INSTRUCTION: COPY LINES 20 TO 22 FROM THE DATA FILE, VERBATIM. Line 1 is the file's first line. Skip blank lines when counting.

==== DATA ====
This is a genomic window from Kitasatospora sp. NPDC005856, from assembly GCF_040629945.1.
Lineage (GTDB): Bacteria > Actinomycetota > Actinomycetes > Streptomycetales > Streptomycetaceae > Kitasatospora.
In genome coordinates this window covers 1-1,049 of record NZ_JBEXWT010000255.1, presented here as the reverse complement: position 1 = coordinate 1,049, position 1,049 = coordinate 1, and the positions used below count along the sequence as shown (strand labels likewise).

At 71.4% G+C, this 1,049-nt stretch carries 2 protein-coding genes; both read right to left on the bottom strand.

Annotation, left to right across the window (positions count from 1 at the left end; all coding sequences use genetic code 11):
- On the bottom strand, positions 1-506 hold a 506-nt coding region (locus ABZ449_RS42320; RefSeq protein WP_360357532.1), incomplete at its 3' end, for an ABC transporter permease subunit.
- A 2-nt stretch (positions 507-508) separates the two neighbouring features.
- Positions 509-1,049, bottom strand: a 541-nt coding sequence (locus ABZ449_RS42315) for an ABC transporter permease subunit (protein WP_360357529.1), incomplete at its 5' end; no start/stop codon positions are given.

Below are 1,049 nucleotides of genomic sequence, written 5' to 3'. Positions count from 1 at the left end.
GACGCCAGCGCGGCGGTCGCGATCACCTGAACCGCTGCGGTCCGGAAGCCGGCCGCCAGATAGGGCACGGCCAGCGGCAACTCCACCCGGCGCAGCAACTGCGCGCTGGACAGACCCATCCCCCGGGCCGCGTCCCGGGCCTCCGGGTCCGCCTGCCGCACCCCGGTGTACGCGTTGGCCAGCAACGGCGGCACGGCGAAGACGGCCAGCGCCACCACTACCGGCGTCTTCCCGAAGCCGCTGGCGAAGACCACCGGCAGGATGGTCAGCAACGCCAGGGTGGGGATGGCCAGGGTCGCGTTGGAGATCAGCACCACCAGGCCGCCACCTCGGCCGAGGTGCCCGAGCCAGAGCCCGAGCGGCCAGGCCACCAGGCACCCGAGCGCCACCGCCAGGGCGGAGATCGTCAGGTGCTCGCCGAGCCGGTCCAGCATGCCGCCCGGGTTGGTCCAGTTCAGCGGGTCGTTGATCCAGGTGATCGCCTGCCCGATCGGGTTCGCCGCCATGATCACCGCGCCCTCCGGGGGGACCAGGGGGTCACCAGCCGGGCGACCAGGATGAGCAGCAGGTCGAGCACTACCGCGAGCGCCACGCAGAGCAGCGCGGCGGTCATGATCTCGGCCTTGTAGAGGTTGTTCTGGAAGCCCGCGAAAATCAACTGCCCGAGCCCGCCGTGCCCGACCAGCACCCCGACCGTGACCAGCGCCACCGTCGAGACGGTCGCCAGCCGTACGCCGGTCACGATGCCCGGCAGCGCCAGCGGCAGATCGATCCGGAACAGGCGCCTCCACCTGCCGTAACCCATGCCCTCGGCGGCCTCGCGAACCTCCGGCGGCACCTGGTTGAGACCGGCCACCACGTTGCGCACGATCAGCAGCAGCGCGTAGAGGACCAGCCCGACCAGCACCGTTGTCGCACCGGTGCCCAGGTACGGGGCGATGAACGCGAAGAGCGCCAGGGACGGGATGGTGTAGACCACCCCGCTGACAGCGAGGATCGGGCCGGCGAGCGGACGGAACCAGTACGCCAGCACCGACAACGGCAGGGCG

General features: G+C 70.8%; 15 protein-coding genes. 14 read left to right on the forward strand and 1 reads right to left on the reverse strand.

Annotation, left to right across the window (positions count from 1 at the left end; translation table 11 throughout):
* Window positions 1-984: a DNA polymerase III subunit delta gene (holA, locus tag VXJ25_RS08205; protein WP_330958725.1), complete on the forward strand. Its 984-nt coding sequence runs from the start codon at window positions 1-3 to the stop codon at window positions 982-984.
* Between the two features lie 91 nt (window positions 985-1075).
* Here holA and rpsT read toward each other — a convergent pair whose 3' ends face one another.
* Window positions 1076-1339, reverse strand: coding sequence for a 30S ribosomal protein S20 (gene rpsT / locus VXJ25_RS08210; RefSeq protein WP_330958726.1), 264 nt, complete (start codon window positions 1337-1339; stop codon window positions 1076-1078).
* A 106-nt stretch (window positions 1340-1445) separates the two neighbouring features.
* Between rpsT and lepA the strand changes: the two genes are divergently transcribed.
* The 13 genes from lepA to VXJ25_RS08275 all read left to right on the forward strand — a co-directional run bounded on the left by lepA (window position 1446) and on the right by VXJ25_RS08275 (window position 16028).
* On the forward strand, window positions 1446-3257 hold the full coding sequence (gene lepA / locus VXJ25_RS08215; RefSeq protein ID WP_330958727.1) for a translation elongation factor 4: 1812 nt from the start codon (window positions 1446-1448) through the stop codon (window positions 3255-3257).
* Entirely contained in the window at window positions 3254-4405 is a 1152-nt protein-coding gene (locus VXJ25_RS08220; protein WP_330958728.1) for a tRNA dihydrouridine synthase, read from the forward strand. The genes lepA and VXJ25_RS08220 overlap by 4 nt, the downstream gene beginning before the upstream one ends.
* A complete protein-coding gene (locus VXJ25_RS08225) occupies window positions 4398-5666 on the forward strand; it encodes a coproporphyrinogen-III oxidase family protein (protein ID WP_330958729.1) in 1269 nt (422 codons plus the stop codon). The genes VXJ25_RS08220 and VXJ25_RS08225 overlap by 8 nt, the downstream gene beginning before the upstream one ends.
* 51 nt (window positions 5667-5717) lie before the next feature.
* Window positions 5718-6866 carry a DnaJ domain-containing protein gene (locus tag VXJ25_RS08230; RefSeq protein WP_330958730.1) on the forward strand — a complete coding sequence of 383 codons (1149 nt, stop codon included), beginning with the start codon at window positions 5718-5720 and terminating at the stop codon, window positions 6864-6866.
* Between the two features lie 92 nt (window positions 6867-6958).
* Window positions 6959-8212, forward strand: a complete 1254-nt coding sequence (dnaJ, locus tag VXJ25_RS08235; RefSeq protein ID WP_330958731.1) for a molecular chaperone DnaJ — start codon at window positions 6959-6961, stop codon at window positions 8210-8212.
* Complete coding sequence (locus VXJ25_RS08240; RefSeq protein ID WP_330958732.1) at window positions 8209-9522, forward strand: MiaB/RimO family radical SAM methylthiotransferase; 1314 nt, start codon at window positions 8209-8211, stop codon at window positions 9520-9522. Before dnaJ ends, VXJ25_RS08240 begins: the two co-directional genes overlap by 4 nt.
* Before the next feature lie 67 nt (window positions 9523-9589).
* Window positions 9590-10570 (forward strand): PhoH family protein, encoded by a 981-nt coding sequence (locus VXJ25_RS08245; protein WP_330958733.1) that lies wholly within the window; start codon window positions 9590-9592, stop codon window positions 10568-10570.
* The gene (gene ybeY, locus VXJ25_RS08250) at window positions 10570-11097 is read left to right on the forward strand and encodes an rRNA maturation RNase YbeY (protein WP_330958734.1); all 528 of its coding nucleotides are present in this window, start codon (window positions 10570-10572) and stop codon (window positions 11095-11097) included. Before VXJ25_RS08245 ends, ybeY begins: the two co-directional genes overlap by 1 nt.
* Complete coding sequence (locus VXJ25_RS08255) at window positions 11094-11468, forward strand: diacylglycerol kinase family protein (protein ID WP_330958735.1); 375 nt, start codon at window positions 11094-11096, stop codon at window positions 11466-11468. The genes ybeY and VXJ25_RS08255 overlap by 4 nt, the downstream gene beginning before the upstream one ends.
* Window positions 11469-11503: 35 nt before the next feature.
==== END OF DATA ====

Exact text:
* On the forward strand, window positions 1446-3257 hold the full coding sequence (gene lepA / locus VXJ25_RS08215; RefSeq protein ID WP_330958727.1) for a translation elongation factor 4: 1812 nt from the start codon (window positions 1446-1448) through the stop codon (window positions 3255-3257).
* Entirely contained in the window at window positions 3254-4405 is a 1152-nt protein-coding gene (locus VXJ25_RS08220; protein WP_330958728.1) for a tRNA dihydrouridine synthase, read from the forward strand. The genes lepA and VXJ25_RS08220 overlap by 4 nt, the downstream gene beginning before the upstream one ends.
* A complete protein-coding gene (locus VXJ25_RS08225) occupies window positions 4398-5666 on the forward strand; it encodes a coproporphyrinogen-III oxidase family protein (protein ID WP_330958729.1) in 1269 nt (422 codons plus the stop codon). The genes VXJ25_RS08220 and VXJ25_RS08225 overlap by 8 nt, the downstream gene beginning before the upstream one ends.